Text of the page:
17-22 July 2016
Master Cutlers Hall
Europe/London timezone

The KATRIN neutrino mass experiment

18 Jul 2016, 10:10
20m
Venue: Cutlers' Main Hall (First Floor); Chair: Jules Gascon; Session Managers: Andrew Scarff & Anthony Ezeribe ()

Venue: Cutlers' Main Hall (First Floor); Chair: Jules Gascon; Session Managers: Andrew Scarff & Anthony Ezeribe

Speaker

Dr. Joachim Wolf (Karlsruhe Institute of technology (KIT))

Description

The objective of the Karlsruhe Tritium Neutrino experiment (KATRIN) is the measurement of the effective electron neutrino mass with an unprecedented model-independent sensitivity of 200 meV/c$^2$. This will improve present limits by one order of magnitude and allow to constrain the role of relic neutrinos as hot dark matter in structure evolution. A non-zero neutrino mass in the sub-eV range induces only a minute deviation of the $\beta$-decay spectrum close to the kinematic endpoint. In the case of KATRIN, high-purity molecular tritium is used as $\beta$-emitter. The components of KATRIN, a high intensity windowless tritium source (~$10^{11}$ Bq), and a huge 24-m long electrostatic spectrometer (MAC-E-filter) with an energy resolution of 1 eV at the $\beta$-endpoint of 18.6 keV guarantee high precision spectroscopy. The overall 70-m long setup is presently being commissioned at the Karlsruhe Institute of Technology (KIT) by an international collaboration of about 150 scientists. This talk describes the goals and challenges of the experiment and reports on the progress in the ongoing commissioning of the experiment. Initial background results from one year of spectrometer operation will be presented. The unique spectroscopic quality of the data close to the endpoint will allow to also investigate eV-scale sterile neutrinos, as suggested by the so called reactor anomaly, for example. The initial measurements at reduced source intensity will be used to investigate keV-scale sterile neutrinos by measuring over a wider energy range and looking for a corresponding characteristic kink-like structure in the energy spectrum. We acknowledge the support of the Helmholtz Association (HGF), the German Ministry for Education and Research BMBF (05A14VK2) and the Helmholtz Alliance for Astroparticle Physics (HAP).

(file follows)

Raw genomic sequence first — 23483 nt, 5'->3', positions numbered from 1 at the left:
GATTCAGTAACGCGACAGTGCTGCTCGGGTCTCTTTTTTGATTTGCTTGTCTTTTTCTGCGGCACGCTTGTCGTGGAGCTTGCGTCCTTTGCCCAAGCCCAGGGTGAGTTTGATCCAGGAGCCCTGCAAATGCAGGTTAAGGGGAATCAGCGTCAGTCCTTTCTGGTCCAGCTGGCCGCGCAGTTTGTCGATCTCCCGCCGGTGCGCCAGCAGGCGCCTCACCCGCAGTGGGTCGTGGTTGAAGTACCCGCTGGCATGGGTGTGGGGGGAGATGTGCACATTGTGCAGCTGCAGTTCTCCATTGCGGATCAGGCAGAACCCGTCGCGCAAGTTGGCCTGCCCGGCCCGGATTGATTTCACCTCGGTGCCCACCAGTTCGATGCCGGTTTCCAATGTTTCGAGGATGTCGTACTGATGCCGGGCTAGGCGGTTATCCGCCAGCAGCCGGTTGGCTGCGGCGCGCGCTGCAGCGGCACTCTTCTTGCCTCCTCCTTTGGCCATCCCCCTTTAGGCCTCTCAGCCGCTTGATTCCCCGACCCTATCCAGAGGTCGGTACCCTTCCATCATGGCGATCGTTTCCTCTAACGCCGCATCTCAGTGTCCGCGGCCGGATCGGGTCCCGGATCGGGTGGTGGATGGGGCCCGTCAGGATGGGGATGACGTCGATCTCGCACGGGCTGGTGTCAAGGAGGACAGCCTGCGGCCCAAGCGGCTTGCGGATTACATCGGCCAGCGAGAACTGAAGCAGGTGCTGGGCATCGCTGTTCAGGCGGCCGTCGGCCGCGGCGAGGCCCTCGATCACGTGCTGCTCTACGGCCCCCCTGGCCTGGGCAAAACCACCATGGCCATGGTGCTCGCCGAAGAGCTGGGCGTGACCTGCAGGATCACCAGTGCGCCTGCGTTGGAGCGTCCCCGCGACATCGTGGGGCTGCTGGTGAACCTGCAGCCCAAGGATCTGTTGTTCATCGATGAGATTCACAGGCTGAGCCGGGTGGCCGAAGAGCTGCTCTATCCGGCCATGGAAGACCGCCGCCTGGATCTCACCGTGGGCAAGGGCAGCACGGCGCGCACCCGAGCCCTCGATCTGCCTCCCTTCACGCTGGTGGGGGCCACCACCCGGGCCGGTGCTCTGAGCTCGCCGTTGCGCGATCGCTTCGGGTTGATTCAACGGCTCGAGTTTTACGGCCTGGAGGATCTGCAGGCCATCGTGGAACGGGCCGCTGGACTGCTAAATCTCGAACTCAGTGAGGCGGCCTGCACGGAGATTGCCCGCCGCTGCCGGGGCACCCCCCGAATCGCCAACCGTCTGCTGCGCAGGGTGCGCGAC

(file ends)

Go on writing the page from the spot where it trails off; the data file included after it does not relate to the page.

Primary author

Dr. Joachim Wolf (Karlsruhe Institute of technology (KIT))

Presentation Materials

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